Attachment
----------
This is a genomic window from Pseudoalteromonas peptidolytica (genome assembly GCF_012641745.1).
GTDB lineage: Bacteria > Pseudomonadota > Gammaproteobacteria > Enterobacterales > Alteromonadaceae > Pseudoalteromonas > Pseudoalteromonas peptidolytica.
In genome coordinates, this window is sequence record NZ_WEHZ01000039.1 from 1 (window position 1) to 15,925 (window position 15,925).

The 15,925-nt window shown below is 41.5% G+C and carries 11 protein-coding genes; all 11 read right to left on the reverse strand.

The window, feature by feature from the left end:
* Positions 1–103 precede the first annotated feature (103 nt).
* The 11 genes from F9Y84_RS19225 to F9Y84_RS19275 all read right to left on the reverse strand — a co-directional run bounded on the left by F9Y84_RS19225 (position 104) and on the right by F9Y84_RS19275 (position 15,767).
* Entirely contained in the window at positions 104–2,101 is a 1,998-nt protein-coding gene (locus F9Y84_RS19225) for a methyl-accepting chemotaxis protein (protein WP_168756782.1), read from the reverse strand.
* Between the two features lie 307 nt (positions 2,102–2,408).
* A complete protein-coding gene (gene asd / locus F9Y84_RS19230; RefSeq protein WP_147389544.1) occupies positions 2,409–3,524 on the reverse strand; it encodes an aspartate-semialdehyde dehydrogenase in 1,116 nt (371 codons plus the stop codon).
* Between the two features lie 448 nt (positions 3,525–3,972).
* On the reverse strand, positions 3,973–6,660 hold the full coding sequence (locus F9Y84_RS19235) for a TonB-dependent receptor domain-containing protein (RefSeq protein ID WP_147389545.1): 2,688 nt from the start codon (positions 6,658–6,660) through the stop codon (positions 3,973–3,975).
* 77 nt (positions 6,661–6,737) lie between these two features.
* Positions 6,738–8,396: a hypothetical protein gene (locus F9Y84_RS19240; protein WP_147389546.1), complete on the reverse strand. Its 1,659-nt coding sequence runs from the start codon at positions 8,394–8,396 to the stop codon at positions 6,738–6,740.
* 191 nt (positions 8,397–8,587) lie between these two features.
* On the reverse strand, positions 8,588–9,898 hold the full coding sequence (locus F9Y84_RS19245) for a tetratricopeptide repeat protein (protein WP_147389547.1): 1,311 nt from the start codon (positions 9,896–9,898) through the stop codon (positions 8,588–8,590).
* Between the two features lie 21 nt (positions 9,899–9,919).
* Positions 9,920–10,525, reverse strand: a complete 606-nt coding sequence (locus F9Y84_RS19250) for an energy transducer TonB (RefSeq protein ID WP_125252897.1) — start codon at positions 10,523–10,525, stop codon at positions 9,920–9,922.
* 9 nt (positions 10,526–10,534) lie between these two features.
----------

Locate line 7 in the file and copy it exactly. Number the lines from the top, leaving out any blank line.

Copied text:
* The 11 genes from F9Y84_RS19225 to F9Y84_RS19275 all read right to left on the reverse strand — a co-directional run bounded on the left by F9Y84_RS19225 (position 104) and on the right by F9Y84_RS19275 (position 15,767).